recipe: our cortido (latin american sauerkraut)

mexoreg

It took me a while to come around to fermented vegetables. The only one I was familiar with was the jarred sauerkraut that my roommate used in a crock pot, cooked with sausages all day.

And it stunk. The whole house, all three floors, and all five bedrooms just plain old stunk. I didn’t much care for the taste of it either – slimy and tangy all at the same time, nothing like the homemade sauerkraut we have grown to make and love.

When I learned about the difference between that bottled sauerkraut and the real stuff I gave it a shot. The first batch I made had way too much salt in it and I thought sauerkraut tasted like salty cabbage. I ate it, but didn’t love it.

Then I tried cortido – a Latin American sauerkraut filled with the bold flavors of Mexican oregano, onion, garlic, and chili flakes. It is sauerkraut kicked up a few notches and it sold me on fermented vegetables forever.

cortido1 The combination of flavors doesn’t have to be exact, nor does it have to be in perfect proportion. The main point of cortido, to me, is to take sauerkraut and add a whole lot of Mexican-type flavors. In particular, I find that the oregano really gives it a unique flavor and aroma, so don’t leave it out!

Our Cortido

Recipe note: This is just our favorite and most common combination of ingredients for cortido. Feel free to add or subtract ingredients as desired.

Ingredients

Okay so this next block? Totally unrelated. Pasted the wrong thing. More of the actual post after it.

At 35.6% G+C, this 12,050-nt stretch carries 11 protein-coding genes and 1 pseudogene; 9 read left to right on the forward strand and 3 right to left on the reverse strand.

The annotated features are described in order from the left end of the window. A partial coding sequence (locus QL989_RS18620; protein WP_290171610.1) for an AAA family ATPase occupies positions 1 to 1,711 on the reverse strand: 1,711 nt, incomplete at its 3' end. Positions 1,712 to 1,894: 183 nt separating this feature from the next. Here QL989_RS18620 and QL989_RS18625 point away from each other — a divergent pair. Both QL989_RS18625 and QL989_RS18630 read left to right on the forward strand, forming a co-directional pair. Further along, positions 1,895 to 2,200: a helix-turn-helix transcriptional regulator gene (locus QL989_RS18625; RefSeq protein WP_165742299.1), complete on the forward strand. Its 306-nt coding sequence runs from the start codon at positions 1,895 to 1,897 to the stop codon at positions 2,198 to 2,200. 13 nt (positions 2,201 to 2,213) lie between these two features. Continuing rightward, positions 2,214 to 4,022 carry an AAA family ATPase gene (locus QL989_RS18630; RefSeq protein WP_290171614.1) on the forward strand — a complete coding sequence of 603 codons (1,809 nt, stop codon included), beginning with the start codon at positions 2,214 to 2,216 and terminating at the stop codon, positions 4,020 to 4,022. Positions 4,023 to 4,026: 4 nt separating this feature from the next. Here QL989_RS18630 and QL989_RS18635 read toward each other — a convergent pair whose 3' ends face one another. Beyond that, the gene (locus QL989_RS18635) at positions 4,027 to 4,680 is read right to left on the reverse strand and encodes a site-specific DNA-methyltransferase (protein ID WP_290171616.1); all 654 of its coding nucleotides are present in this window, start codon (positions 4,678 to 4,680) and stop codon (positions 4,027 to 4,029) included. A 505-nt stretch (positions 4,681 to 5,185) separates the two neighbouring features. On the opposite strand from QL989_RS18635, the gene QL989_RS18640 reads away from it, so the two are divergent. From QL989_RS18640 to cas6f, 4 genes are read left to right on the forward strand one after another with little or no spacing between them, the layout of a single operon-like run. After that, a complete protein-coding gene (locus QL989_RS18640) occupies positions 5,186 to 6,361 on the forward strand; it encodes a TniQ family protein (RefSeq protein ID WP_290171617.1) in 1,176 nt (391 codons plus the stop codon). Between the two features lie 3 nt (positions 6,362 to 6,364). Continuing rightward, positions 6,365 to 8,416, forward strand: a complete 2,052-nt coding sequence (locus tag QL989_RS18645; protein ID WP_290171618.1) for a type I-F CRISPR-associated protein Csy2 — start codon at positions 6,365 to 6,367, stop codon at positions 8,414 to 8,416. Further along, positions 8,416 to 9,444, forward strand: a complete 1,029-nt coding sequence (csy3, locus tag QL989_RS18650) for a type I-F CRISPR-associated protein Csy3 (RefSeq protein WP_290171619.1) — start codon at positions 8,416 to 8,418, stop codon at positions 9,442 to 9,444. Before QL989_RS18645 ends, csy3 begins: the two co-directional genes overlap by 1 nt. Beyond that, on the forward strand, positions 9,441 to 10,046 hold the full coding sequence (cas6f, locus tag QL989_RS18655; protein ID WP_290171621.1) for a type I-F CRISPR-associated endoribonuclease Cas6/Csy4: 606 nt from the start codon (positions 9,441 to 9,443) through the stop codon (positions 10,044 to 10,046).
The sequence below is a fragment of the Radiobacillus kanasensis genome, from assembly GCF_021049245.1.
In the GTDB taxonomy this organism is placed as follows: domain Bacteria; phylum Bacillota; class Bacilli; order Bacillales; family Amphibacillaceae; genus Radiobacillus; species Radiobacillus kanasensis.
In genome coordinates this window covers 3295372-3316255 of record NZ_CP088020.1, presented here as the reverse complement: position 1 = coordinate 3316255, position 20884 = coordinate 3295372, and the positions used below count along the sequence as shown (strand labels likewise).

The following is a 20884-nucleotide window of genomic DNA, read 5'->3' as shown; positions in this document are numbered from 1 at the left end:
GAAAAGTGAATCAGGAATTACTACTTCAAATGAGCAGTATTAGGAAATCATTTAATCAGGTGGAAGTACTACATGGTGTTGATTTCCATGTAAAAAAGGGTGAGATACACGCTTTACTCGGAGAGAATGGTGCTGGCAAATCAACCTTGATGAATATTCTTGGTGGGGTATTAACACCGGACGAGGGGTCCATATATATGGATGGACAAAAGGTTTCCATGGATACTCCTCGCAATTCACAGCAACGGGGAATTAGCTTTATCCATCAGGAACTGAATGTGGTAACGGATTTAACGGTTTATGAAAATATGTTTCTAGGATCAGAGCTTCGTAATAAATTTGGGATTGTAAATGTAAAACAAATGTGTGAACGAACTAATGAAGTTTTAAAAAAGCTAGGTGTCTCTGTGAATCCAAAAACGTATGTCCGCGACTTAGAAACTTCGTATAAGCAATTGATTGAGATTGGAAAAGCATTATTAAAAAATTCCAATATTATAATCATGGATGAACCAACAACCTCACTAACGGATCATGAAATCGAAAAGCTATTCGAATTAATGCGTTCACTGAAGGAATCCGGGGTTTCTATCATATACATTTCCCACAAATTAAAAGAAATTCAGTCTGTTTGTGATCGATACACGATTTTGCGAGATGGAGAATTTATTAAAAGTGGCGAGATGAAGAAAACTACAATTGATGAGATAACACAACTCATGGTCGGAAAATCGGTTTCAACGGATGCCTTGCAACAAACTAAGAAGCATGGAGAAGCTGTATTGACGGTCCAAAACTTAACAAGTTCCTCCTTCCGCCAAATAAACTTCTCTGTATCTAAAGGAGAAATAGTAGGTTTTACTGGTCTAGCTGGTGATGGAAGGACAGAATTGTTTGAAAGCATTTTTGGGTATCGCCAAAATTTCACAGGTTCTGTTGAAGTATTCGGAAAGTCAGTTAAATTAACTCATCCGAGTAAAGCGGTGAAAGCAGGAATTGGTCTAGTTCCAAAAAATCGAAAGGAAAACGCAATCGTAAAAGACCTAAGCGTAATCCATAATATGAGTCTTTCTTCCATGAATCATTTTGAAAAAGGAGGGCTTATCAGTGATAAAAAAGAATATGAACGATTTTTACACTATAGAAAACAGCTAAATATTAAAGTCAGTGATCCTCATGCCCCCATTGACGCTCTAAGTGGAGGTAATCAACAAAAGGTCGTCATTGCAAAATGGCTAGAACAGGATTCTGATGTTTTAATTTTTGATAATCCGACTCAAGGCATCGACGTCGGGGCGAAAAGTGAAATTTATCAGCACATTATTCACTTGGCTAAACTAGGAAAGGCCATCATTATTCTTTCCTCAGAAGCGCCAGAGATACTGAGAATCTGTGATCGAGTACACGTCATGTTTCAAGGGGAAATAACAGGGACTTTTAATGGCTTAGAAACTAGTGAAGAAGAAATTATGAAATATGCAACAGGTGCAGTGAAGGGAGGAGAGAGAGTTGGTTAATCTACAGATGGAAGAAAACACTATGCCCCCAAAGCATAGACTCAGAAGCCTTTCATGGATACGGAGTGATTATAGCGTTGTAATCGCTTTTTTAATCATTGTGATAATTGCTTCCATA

• 2 heads of cabbage, cut into quarters and sliced thin
  • 2 large carrots, diced small or shredded
  • 1 large onion, halved and sliced thinly
  • 6 garlic cloves, minced
  • 2-3 teaspoons Mexican oregano (or other oregano)
  • about 3 1/2 tablespoons sea salt, or more to taste
  • 1 tablespoon red pepper flakes, more or less to taste

Directions

  1. Combine all ingredients in a large non-reactive vessel. Combine well using your hands or a large wooden spoon. Use a potato masher or wooden mallet to smash all ingredients together for 5-10 minutes, in order to release juices and break down vegetable fibers.
  2. Taste, and this is critical. It should taste mildly salty, but not overpoweringly salty. If it is bland, add more salt. Once it tastes salty enough, adjust spice to your taste. More red pepper flakes can be added for additional kick.
  3. Now you need to decide if you will ferment in the vessel you mixed it in, or in mason jars. If fermenting in the vessel you mixed it in, you need to weight it down with a plate that fits just inside the size of the vessel. You then need to weight this plate down using weights or other heavy objects. The main goal is to weight the vegetables down enough to allow the brine to remain above the vegetables, so keep adding weights until this is achieved. Once weighted down below the brine, cover the whole lot with a kitchen towel to keep fruit flies and bugs out.
  4. If using mason jars, transfer all vegetables to jars, and evenly distribute liquid to jars. Use a wooden spoon or your hand to push vegetables down until liquid remains above vegetables. Screw lid on and place in a room temperature location.
  5. Culture for 3-12 days, depending on temperature and bubbly activity, until vegetables are limp and bubbles are appearing. If any film or scum rises to the top just scrape it off the top and discard.
  6. Once cultured, transfer to cold storage. If you fermented it in the large vessel you can move it to jars at this point, pushing vegetables below level of the brine. Cold storage can be a cool basement, cool cellar, or refrigerator. In a refrigerator it will keep for 6 months or more. In a basement or cellar, it should keep for 3 – 6 months, depending on temperature.

Shannon

Shannon is a mama to three small children, homesteader, freelance writer, and picture-taker. She lives with her husband on their off-grid homestead where they make and eat kefir, kombucha, sourdough, and fermented vegetables.

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